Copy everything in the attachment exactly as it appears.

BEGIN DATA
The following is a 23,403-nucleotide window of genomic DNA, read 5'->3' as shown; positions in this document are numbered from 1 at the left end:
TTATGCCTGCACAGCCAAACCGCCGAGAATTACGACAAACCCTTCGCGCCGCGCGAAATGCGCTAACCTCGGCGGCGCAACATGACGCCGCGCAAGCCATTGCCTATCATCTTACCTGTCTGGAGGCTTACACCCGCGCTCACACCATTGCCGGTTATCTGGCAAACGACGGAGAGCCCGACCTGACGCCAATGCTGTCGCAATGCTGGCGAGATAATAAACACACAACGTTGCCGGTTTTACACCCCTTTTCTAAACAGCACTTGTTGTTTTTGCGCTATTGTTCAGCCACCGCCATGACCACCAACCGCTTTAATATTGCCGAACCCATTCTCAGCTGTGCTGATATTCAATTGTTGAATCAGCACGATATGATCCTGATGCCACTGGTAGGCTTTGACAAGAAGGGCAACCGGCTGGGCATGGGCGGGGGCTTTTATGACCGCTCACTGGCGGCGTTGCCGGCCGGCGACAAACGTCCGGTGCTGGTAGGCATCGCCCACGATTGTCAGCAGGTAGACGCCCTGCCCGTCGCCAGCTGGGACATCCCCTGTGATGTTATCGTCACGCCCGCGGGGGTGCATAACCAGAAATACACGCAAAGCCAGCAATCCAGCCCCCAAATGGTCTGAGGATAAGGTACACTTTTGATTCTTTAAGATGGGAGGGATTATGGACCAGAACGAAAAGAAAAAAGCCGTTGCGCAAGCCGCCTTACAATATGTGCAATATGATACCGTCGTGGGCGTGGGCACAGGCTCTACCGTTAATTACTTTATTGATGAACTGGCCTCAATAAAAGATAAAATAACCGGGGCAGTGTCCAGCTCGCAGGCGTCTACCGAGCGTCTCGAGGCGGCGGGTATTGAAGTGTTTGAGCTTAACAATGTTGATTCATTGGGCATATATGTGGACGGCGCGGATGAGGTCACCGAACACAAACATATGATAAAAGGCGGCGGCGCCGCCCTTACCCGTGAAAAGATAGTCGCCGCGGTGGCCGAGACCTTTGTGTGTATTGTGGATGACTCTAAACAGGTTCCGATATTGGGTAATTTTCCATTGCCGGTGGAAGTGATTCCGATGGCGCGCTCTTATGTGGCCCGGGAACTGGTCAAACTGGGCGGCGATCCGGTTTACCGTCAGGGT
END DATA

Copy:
The following is a 23,403-nucleotide window of genomic DNA, read 5'->3' as shown; positions in this document are numbered from 1 at the left end:
TTATGCCTGCACAGCCAAACCGCCGAGAATTACGACAAACCCTTCGCGCCGCGCGAAATGCGCTAACCTCGGCGGCGCAACATGACGCCGCGCAAGCCATTGCCTATCATCTTACCTGTCTGGAGGCTTACACCCGCGCTCACACCATTGCCGGTTATCTGGCAAACGACGGAGAGCCCGACCTGACGCCAATGCTGTCGCAATGCTGGCGAGATAATAAACACACAACGTTGCCGGTTTTACACCCCTTTTCTAAACAGCACTTGTTGTTTTTGCGCTATTGTTCAGCCACCGCCATGACCACCAACCGCTTTAATATTGCCGAACCCATTCTCAGCTGTGCTGATATTCAATTGTTGAATCAGCACGATATGATCCTGATGCCACTGGTAGGCTTTGACAAGAAGGGCAACCGGCTGGGCATGGGCGGGGGCTTTTATGACCGCTCACTGGCGGCGTTGCCGGCCGGCGACAAACGTCCGGTGCTGGTAGGCATCGCCCACGATTGTCAGCAGGTAGACGCCCTGCCCGTCGCCAGCTGGGACATCCCCTGTGATGTTATCGTCACGCCCGCGGGGGTGCATAACCAGAAATACACGCAAAGCCAGCAATCCAGCCCCCAAATGGTCTGAGGATAAGGTACACTTTTGATTCTTTAAGATGGGAGGGATTATGGACCAGAACGAAAAGAAAAAAGCCGTTGCGCAAGCCGCCTTACAATATGTGCAATATGATACCGTCGTGGGCGTGGGCACAGGCTCTACCGTTAATTACTTTATTGATGAACTGGCCTCAATAAAAGATAAAATAACCGGGGCAGTGTCCAGCTCGCAGGCGTCTACCGAGCGTCTCGAGGCGGCGGGTATTGAAGTGTTTGAGCTTAACAATGTTGATTCATTGGGCATATATGTGGACGGCGCGGATGAGGTCACCGAACACAAACATATGATAAAAGGCGGCGGCGCCGCCCTTACCCGTGAAAAGATAGTCGCCGCGGTGGCCGAGACCTTTGTGTGTATTGTGGATGACTCTAAACAGGTTCCGATATTGGGTAATTTTCCATTGCCGGTGGAAGTGATTCCGATGGCGCGCTCTTATGTGGCCCGGGAACTGGTCAAACTGGGCGGCGATCCGGTTTACCGTCAGGGT